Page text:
[4] I want to tell you something which brought me no small consolation, if perhaps it might be able to lessen your grief. On my return from Asia I was sailing from Aegina towards Megara, and I began to survey the surrounding landscape. Behind me was Aegina, before me Megara; Piraeus to my right, Corinth my left. At one time these had been the most thriving towns imaginable, and they now lay ruined and abandoned before my eyes. I began to think to myself ‘Ah! We mortals baulk if one of us dies or is killed, yet how short our lives seem to be, when faced with so many ghost towns in a single place! Shouldn’t you, Servius, stop and remember that you are born a man and will die?’ Believe me, I was quite steadied by this thought. Place, if you want, the same scene before your eyes. At a time when so many illustrious men have died, the Roman empire so weakened, all the provinces in turmoil: are you still so affected by the loss of one poor girl? If she had not died now she would have a few short years hence, such is the price of mortal birth.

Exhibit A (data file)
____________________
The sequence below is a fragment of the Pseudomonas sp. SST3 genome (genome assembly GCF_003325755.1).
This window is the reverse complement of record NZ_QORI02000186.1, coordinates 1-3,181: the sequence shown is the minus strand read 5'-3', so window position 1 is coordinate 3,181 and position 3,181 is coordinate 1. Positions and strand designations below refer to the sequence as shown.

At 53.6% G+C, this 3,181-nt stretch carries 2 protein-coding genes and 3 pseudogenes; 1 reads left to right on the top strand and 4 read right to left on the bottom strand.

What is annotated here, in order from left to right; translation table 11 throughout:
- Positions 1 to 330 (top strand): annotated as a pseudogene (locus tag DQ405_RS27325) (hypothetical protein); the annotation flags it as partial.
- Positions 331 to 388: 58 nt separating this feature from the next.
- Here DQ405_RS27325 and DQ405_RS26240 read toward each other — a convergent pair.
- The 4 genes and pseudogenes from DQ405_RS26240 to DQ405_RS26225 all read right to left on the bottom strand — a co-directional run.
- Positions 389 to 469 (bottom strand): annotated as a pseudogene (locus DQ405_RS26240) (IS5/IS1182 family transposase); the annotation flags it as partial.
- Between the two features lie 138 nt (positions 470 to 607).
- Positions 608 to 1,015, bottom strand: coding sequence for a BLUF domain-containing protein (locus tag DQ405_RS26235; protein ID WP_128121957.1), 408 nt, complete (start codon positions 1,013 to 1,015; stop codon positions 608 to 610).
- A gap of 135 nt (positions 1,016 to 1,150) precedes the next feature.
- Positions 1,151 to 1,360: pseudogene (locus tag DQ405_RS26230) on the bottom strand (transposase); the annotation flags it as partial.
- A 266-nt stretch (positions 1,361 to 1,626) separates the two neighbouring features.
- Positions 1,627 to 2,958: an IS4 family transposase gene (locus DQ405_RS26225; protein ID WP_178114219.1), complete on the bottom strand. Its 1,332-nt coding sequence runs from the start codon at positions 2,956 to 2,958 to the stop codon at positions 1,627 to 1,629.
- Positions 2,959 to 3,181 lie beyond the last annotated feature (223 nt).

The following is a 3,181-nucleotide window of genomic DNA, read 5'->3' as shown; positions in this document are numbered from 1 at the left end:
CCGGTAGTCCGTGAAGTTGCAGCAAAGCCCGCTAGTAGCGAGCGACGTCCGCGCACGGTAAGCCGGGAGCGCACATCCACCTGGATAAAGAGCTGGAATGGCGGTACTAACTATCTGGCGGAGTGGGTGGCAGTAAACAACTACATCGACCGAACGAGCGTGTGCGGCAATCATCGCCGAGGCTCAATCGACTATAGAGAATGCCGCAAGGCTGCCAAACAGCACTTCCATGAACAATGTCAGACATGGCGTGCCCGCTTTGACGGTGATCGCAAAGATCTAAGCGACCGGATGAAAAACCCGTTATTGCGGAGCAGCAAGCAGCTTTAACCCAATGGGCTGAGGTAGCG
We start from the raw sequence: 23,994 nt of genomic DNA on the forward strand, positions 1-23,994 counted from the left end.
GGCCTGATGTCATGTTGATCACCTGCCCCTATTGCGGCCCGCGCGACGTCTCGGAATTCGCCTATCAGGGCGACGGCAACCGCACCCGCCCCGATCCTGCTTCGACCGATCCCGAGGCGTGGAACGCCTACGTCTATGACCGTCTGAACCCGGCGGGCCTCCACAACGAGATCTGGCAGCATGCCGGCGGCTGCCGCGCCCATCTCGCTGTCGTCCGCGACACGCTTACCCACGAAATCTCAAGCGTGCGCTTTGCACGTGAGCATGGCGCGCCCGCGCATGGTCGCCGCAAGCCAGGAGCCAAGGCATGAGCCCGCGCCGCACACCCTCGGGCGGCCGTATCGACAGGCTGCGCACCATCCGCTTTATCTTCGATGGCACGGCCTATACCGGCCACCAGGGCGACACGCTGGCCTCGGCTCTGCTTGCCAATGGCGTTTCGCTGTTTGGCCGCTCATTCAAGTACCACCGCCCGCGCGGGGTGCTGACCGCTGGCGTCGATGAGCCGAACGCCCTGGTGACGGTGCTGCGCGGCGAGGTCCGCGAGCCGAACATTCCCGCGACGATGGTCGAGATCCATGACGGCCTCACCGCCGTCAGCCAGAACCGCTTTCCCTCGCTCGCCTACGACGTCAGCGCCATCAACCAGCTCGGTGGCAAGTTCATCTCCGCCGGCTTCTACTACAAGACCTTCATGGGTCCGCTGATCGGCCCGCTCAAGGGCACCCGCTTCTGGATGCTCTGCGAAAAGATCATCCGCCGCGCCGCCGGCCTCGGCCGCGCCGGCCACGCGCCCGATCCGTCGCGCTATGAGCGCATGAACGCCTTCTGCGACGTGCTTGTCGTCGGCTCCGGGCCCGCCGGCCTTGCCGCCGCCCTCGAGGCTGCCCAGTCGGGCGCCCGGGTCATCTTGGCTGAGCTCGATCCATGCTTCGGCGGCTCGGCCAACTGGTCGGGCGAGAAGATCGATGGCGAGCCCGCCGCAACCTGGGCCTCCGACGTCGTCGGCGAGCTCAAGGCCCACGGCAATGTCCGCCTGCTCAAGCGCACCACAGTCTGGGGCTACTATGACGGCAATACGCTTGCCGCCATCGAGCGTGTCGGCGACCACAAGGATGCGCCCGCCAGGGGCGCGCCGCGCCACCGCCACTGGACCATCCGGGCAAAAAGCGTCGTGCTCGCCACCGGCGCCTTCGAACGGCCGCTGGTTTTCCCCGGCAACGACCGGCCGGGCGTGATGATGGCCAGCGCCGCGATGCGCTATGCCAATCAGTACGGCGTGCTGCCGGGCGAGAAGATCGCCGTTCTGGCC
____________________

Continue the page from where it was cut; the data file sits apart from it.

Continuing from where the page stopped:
[5] Now summon your thoughts away from such matters and remember things worthy of the character you hold. She lived, as long as she needed to, and together with the Republic. She saw you, her father, become praetor, consul, and augur. She married young men of the highest status and enjoyed almost everything there is to enjoy. When the Republic fell, she gave up her life.

Do not forget, moreover, that you are Cicero, a man accustomed to instructing and advising others. Do imitate the bad doctor, who pronounces cures for his patients’ ills and yet cannot look after himself: subject yourself to the same advice you give others and clear your mind.

[6] There is no grief which time does not lessen or soften, and it is unbecoming of you to linger like this and not to confront yourself with your own wisdom. If the dead feel anything below, she who loved you and honoured her own surely does not want you to act so. For her sake, for your friends and your household, who grieve with you, and for the country: make sure that your wisdom and service are available if they are needed.